Curated by: Luigi Canali De Rossi

Friday, November 2, 2007

Open Social: Google's New Social Networking Platform - What Is It And Why It Matters

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While social networking giants such as MySpace and Facebook have been building huge online communities by utilizing proprietary approaches and protocols, a new group of companies led by Google is embracing an open standards approach to social networking that may indeed revolutionize social media as we know it today.

Photo credit: Danny Sullivan

OpenSocial is a set of application programming interfaces (APIs) that will allow independent developers to build applications that run on any participating network, using the data stored by that network.

Richard MacManus writes:

"OpenSocial is not a social network itself, rather it is a set of three common APIs that allow developers to access the following core functions and information at social networks:
  • Profile Information (user data)

  • Friends Information (social graph)

  • Activities (things that happen, news feed type stuff)"

The new API will be supported by several players in the social networking space including: Hi5, Plaxo, LinkedIn, Orkut, Ning and Friendster, and blogging platform Six Apart. Enterprise software vendors Salesforce and Oracle complete the list of potential platform supporters, while widget developers RockYou, Slide, iLike and Flixster have signed as "contributing applications" to the new social media platform.

Wired News writes also that "The participation of LinkedIn, Salesforce and Oracle suggests that the fruits of OpenSocial may include a crop of business-oriented social networking applications, far different from the fun-and-games orientation of most Facebook and MySpace apps."

In other words, Open Social takes the Facebook platform concept and transforms it into an open standard that can be adopted by anyone on the web. Open Social is way for everyone else to do what Facebook has already done inside its social networking platform.

Photo credit: Danny Sullivan



Open Social is a new social networking platform which allows developers to create "containers" (such as .....) and "plug-in applications" that can work inside them. It is much like the concept of Facebook and its myriad of plug-in applications which have seen fantastic growth in recent months, with the key fundamental difference, that while Facebook itself forces developers to use a proprietary development language to write these applications, the new Open Social platform works on existing open standards such as HTML and JavaScript leaving any container service or would-be plug-in developer to easily jump on this train.

From a more technical standpoint Open Social is an open web API that can be supported by two kinds of developers:

a) "Containers" -- social networking systems like Ning, Orkut, LinkedIn, Hi5, and Friendster, and...

b) "Applications or Apps" -- these are applications that can be embedded within container systems such as LinkedIn, Flixster, Rockyou, iLike, and Slide.

As mentioned above, this is the exact same concept utilized by Facebook, but with two fundamental differences:

1) With the Facebook platform, only Facebook itself can be a "container" -- "apps" can only run within Facebook itself. In contrast, with Open Social, any social network can be an Open Social container and allow Open Social apps to run within it.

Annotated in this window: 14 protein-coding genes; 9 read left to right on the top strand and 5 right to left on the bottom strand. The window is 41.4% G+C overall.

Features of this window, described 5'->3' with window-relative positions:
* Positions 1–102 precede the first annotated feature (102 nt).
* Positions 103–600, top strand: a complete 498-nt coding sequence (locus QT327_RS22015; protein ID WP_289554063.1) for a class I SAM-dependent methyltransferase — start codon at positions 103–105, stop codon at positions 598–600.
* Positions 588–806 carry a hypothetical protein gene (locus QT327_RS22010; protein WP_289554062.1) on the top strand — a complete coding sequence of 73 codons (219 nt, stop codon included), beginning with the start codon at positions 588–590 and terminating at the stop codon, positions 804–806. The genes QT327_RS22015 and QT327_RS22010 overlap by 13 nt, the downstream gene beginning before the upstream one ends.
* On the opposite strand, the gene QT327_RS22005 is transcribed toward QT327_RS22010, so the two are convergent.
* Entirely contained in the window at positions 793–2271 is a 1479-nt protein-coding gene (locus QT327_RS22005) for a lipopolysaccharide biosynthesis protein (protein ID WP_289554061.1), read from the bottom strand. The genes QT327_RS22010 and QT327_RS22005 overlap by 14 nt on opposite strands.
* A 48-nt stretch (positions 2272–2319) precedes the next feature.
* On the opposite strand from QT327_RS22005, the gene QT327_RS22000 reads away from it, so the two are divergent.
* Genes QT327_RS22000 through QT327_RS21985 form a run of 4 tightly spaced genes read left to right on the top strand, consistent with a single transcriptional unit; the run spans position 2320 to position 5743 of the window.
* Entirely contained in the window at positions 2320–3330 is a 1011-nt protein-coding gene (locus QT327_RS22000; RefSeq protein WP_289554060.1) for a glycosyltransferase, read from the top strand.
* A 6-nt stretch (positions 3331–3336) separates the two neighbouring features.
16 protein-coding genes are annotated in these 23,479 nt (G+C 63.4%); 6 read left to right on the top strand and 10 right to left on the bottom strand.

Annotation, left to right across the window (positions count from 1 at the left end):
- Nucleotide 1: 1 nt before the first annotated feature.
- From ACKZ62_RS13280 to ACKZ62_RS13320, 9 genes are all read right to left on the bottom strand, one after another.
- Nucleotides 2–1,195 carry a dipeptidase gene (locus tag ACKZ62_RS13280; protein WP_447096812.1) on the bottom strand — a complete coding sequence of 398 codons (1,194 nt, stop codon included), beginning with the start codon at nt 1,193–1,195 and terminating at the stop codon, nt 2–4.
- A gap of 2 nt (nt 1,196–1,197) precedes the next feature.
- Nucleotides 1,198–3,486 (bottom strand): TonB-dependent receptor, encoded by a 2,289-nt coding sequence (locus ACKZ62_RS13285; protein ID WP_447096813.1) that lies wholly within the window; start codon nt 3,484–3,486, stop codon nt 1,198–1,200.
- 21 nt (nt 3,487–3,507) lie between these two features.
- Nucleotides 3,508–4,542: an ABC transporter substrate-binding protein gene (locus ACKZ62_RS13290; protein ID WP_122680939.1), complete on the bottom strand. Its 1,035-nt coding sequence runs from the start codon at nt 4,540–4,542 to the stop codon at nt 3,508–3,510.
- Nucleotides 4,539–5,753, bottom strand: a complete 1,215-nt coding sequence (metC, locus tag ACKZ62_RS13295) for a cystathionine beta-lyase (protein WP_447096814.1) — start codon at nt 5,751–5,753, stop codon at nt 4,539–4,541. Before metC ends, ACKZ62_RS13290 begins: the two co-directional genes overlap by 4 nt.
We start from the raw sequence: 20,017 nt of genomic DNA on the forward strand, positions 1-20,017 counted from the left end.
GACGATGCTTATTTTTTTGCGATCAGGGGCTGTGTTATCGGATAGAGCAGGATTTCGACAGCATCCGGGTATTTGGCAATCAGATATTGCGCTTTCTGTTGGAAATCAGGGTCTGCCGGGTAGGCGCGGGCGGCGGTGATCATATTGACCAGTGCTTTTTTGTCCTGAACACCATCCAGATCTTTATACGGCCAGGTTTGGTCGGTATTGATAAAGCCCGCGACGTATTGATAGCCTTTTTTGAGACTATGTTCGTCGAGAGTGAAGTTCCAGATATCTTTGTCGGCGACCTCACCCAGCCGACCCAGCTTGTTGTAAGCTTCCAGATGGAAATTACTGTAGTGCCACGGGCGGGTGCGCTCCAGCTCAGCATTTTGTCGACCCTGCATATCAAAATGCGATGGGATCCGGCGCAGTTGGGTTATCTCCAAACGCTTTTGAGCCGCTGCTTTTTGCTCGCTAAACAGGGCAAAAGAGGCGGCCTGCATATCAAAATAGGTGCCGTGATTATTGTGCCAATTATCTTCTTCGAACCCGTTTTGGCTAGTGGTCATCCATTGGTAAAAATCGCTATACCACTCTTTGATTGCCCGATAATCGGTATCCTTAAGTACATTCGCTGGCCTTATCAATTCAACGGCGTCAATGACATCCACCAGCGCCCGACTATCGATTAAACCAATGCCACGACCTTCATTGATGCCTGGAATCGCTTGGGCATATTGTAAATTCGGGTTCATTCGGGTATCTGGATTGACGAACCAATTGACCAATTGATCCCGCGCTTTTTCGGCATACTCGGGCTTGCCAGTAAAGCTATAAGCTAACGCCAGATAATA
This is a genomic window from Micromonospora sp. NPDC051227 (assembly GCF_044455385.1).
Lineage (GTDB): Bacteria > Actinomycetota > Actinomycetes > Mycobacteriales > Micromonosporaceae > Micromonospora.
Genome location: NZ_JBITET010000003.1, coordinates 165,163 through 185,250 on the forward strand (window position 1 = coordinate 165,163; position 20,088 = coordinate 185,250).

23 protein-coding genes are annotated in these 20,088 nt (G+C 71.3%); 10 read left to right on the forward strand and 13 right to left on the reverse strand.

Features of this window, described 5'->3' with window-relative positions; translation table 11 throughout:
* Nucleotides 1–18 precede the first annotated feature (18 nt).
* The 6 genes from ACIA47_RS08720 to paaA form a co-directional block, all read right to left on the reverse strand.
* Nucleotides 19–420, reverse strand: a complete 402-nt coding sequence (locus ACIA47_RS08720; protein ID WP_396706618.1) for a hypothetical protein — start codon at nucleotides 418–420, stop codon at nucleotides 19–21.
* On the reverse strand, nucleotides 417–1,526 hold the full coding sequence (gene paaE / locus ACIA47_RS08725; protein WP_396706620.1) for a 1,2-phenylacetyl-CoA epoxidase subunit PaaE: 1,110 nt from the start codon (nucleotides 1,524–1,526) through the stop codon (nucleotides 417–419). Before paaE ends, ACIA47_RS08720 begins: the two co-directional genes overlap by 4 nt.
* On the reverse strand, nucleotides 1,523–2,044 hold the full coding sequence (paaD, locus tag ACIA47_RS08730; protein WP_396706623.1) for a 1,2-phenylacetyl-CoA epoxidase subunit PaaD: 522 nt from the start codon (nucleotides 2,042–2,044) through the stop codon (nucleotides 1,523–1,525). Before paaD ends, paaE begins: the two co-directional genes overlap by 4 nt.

2) Facebook developers need to work with Facebook-proprietary languages and APIs such as FBML (Facebook Markup Language) and FQL (Facebook Query Language). Applications developed with those languages do not work anywhere else. On the other hand application developers working with Open Social can work by using standard HTML and JavaScript, and their applications will be able to run anywhere there is an Open Social container.

The Technical Side

Open Social's API is based entirely on HTML and JavaScript. If you know HTML and JavaScript today, you can start coding for the Open Social platform right now.

According to Marc Andreessen, from a technical standpoint, Open Social is implemented as a "plug-in API", or "Level 2 platform".

"In other words, it's not a web services API -- rather, it's a way for external applications to "plug into" a host environment (or "container"). And then, in addition to literally showing up inside the pages of a container, the external app can make JavaScript calls to retrieve all kinds of useful information from the container and perform all kinds of useful functions within the container, such as "give me a list of all of this user's friends" or "inject this event into this user's activity feed"."

One positive advantage of all this is that since Open Social provides standard API calls, "nothing will prevent containers from implementing additional JavaScript or web services APIs to provide additional functionality to developers".

In this respect Open Social developers can choose whether to go for advanced applications that do special things but which would work only in selected Open Social containers or to maintain full compatibility with all Open Social containers out there.

In essence, Open Social standardizes the concept and use of a plug-in API so that both the social networking host environments (containers) nor the newly developed external applications plugging into them will ever need to invent any dedicated plug-in API, or having to choose among multiple competing existing proprietary plug-in APIs.

Open Social and Open Standards

Photo credit: Danny Sullivan

Key traits:

Open Social standardizes common functionality but doesn't limit or restrict innovation in any way.

"Many standards die an early death because they are too complicated and hard to implement. Open Social is what you want in a standard -- it's expansive enough to do useful things, but limited enough to be very easy to implement, both for containers and for applications."

(Source: Marc Andreessen)

Open Social runs already in a variety of different containers, including Ning, Orkut, Hi5, and LinkedIn, and across a variety of apps like iLike, Flixster, and Slide. There are also live running examples, such as iLike, of the same app running in multiple containers -- Ning, Orkut, and Hi5 -- proving the interoperability that the Open Social specification promises.

The beauty of this is that any developer will be able to use standard web development tools to build Open Social applications without the need of having to learn another proprietary mark-up or query language.

Opportunities for Developers

Today's Facebook app developers just got very good news -- they will be able to take all of the work they did to build their Facebook apps and create Open Social versions of their apps very easily... and by so doing, get access to a huge new pool of users -- as many as 100 million users just via the initial Open Social partners, more than twice as many users as Facebook has today.